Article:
“I just feel like the last couple Ryder Cup teams, there wasn’t a lot of changeover – hardly any changeover – in the week leading in,” Azinger said. “The guys who were secure on the team weren’t finishing in the top 10 and they weren’t losing any ground because nobody that was close (to breaking in) was finishing in the top 10 to supplant them.

“I just feel the money list is the true barometer. It’s really what measures everything we do out here. You stay exempt based on where you are on the money list. You get into majors based on where you are on the money list. Everything we do is based on money. I just feel like it’s the right barometer.”

If, say, Azinger were to win this week, he’d suddenly jump right into the thick of the Ryder Cup mix, and the captain likes that. When David Duval came out in December and said his top goal for 2008 would be the Ryder Cup, Azinger ate it up. Loved it. In the old system, with Duval spotting his peers an entire season after barely playing in ’07, such a quest would not have been possible. This time around, it’s entirely possible.

“He’s not behind the 8-ball,” Azinger said. “That’s the beauty of this process. David Duval could have a terrific year and make the team. If David Duval made that comment and he was a full year and half behind in points, it would be very, very difficult. If I win this tournament, I’m fifth in Ryder Cup points. I see nothing wrong with that.”

The reality is that Azinger will not be making his own team. He went roughly five months without even touching a club after leaving the Travelers Championship in Hartford in June with a bad back that he wrenched while moving a boat in his garage back home in Florida. He’s playing this year on a medical extension, and will play 10-15 events. Truth is, when Azinger gets out on Tour these days, he often seems as interested in fishing or hunting as he is in the golf. In Hawaii, he’s gone bonefishing. He joked Tuesday that he’s so competitively rusty golf-wise “I haven’t even gambled at home” with the boys back at Gator Creek.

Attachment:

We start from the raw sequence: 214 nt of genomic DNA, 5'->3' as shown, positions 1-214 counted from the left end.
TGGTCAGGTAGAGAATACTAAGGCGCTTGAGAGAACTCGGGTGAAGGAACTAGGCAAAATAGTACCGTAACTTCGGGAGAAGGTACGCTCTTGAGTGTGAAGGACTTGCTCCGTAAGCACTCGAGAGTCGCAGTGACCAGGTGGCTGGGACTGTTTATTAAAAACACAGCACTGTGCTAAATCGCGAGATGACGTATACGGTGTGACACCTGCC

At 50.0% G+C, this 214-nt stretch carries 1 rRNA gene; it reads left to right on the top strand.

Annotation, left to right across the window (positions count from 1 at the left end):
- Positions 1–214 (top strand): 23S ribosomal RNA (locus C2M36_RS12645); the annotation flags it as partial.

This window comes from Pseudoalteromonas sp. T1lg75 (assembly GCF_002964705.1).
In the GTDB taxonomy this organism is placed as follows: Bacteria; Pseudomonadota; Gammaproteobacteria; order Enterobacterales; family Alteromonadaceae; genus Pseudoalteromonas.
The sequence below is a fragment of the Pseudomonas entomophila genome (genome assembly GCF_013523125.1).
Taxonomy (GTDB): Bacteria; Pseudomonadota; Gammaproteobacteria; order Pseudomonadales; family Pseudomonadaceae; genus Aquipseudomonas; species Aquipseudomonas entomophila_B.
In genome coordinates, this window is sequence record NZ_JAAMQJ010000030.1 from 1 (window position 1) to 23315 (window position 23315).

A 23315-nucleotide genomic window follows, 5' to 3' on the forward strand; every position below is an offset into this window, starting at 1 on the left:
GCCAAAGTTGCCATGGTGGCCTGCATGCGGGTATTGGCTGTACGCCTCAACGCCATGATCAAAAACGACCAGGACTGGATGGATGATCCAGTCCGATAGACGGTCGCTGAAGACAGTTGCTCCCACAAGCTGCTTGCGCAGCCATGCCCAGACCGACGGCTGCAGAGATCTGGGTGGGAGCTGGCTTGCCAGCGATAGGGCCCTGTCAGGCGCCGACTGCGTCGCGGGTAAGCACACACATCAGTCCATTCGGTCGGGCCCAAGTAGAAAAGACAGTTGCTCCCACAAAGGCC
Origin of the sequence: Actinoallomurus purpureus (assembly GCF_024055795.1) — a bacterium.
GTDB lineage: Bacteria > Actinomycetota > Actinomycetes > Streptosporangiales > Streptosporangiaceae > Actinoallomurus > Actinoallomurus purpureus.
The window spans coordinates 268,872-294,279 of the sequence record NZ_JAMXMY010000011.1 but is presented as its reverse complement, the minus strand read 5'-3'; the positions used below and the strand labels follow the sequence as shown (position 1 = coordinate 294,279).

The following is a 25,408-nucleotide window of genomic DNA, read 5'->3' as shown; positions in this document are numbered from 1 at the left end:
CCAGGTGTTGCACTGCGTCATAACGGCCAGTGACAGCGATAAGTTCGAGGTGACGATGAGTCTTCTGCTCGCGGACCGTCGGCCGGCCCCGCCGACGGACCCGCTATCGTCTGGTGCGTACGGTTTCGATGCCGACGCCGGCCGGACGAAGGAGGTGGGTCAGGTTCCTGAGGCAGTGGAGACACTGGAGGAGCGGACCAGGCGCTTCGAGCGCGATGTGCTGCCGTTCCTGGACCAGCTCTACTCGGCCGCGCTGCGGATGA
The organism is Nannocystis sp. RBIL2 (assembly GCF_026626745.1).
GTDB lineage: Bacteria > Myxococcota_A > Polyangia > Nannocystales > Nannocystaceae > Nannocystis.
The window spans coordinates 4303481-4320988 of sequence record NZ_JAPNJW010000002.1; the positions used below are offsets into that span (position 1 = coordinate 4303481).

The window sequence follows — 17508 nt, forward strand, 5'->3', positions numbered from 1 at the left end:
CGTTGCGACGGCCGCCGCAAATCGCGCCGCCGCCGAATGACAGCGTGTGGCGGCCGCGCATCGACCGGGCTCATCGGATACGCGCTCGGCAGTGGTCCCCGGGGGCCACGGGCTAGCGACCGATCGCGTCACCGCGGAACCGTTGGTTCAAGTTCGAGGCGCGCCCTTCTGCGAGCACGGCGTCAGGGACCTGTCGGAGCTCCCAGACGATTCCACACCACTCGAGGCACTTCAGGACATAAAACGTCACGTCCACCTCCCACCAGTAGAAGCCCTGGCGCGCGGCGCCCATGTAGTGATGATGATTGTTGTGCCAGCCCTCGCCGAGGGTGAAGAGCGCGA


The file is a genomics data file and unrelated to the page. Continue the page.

That’s OK. Captain America has a bigger mission this season. If he can help the U.S. turn around a dismal stretch in which it has won the Ryder Cup outright just once since 1993, then he’ll have done his magnanimous deed. That will feel as good as winning any major. He’ll continue to feel his way, the Ryder Cup filling his thoughts for the next eight months.

“We’ll be on the golf course, and it’s definitely on his mind,” said his agent, Tom Elliott. “Every decision he’s made, he’s probably changed his mind two or three times. He’s a guy who thinks a lot.”

This captaincy thing is pretty much an entirely new experience, his only previous shot at it being in 1994, when he stepped in as assistant and helped playing captain Hale Irwin with the inaugural Presidents Cup.

Apologies to the suits in Ponte Vedra Beach, but it’s no Ryder Cup.

“I know how important it is,” Captain America says of his new calling. “You really just have to be fairly organized and realize you have a bunch of really big boys who are showing up to play, who all know what they’re doing. My responsibility to myself is to give them as much free time as possible, make sure we are all relaxed as possible, and get the right players together.

“(Then) go have it. Play golf. It’s just golf, in the end.”